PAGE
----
First Saudi Woman Director ‘Builds Bridges’ through Film


With the spotlight on Saudi Arabia’s first woman director Haifaa Al-Mansour, she tells Amal Awad what she is trying to say through her film.

Wadjda’s Director Pushes Boundaries_Aquila Style
Image courtesy of Hopscotch

It may seem easy to dismiss the hype around Wadjda, the first film to come out of Saudi Arabia directed by a woman, as being affectionately condescending towards the novelty of it all. After all, the story itself is quite simple: A young girl (well played by newcomer Waad Mohammed) teetering on the edge of puberty wishes to buy a bicycle in a country where little girls don’t ride bikes.

Like the much-heralded Iranian cinema, Wadjda smacks of being a modern-day fable along the lines of Children of Heaven, and a gentle nod to Saudi’s emerging feminist class. Yet, a viewing of this beautiful film demonstrates that it has earned the hype.

It currently enjoys a 99 per cent rating on film criticism hub Rotten Tomatoes. Director Haifaa Al-Mansour shone in an interview with Jon Stewart on his Daily Show, and she even had the strict Saudi kingdom’s blessing to offer Wadjda for consideration in the Oscars foreign film category. Mystifyingly, it missed out on a nomination, but it is arguably an indication of progress, no matter how small.

“I think it’s important to push the country to move forward and accept women’s right. It takes a lot of work, it’s not going to happen overnight,” Haifaa says.

An emphasis on women’s status in Saudi society is an element from which Wadjda does not shy away. Haifaa acknowledges, for example, Saudi women’s bid to drive, saying a lot of people don’t want to see it happen.

“But I think it’s really important to work within the system and push the boundaries a little bit every day, and make it a little bit wider.”

This extends to artistic pursuits, a doorway Haifaa hopes she has opened for aspiring creative women.

“I feel like I made the way for other filmmakers, and I feel that maybe women would be encouraged to take professions that are on the hot line. Women in Saudi Arabia are very shy to take positions like this. They want always to be in privacy – it’s not honourable to be in the newspapers or to talk this loudly.”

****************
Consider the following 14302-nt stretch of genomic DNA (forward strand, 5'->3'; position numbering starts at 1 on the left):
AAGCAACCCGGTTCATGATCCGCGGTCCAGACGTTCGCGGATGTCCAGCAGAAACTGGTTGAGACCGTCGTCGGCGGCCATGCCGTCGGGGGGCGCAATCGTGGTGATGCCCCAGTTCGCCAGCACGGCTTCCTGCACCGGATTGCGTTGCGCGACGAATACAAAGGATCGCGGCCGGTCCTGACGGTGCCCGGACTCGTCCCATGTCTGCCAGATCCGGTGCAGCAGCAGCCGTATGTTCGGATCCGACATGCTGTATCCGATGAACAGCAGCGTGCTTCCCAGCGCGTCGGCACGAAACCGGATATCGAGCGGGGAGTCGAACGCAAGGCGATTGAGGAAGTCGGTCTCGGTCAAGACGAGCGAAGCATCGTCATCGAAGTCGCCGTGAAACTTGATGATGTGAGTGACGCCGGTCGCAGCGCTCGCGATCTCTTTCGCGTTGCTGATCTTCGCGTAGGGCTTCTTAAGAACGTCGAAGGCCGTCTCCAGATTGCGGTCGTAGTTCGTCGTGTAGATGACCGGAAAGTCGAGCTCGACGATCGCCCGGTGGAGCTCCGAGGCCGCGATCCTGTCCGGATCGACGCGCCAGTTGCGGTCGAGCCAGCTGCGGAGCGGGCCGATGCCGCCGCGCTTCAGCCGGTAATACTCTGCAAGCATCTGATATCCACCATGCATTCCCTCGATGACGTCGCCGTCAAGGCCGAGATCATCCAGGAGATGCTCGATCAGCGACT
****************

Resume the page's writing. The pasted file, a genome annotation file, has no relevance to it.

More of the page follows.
More films

It’s not an issue Haifaa seems to struggle with – she’s on a roll. She has signed on to direct A Storm in the Stars, a film about British novelist Mary Shelly, in what will be her first film in the US. Based in Bahrain, where her husband works as a diplomat, Haifaa is also working on her second story set in her homeland.

“I’m trying to figure out something about men now. I think Saudi Arabia’s a conservative place for both men and women, so I’m exploring the other camp, which is difficult because Saudi’s segregated,” she explains.

For now, we have Haifaa’s striking commentary on life in Saudi Arabia for women. In Wadjda, it’s clear that the country’s gender imbalance is a key character, but Haifaa seems very much to be talking about a society without talking down to it.

Haifaa accepts this as praise, and says she said the things she wanted to say in the film.

“Saudi Arabia is a very hard place when it comes to women. Every day they are discriminated against, they’re second-class citizens and all that. For me, I also wanted to make an emotional film, an engaging film. It’s not only to criticise as much as to tell a story, and hope people even back home will appreciate the story and maybe not take things for granted.”

For Haifaa, making a sensitive film was more important than being “over the top”, an approach that would offend and isolate people, turning them away from Wadjda.

“I think the point of film and art at the end of the day is to establish bridges.”

Arab women

Beside, Haifaa wanted to turn the spotlight on the resilience of Arab women, many of whom are accepting of their lives. In the film, Wadjda’s mother, played beautifully by Reem Abdullah, is a portrait of the Arab mother who is stuck and – at least initially – unable to let her daughter challenge the standards set by society.

Haifaa didn’t want to labour the point, but she acknowledges that it’s a common story. Every Arab woman wants to cook, look beautiful and bend to society’s rules, she says.

“And at the end, they’re not rewarded for all their sacrifices, and they sacrifice a lot of their happiness and independence and stuff like that, just to be accepted.

“For me, for this character [the mother] it’s almost her revolution. She wants to give her daughter what she couldn’t have herself, to stand up to society. I want women just to believe in themselves and not to bend that much.”

Haifaa points to education as being a significant contributor to mounting progress. Saudi Arabia recently upped its domestic violence campaigns, granted women the vote starting in 2015, and generally making more of an effort to inform its female population of health and wellbeing matters (for example, a breast cancer awareness campaign, which unfortunately used men in the promotion). But as Haifaa notes, not everybody uses social media.

“And a lot of people in Saudi who are not on Twitter or Facebook are the majority, and they are the ones who are very conservative and don’t want to see women drive, or women change because that is what they know. It’s very important for education to have a grassroots movement. It will take time.”

Nevertheless, much like the determined Wadjda, Haifaa is willing to invest full effort and time to create change.

“In this time and age, things are changing very rapidly and I’m very hopeful for women to start voting next year, and I think a lot of changes will happen. But I think education is really changing minds before anything else, and it takes a while.”

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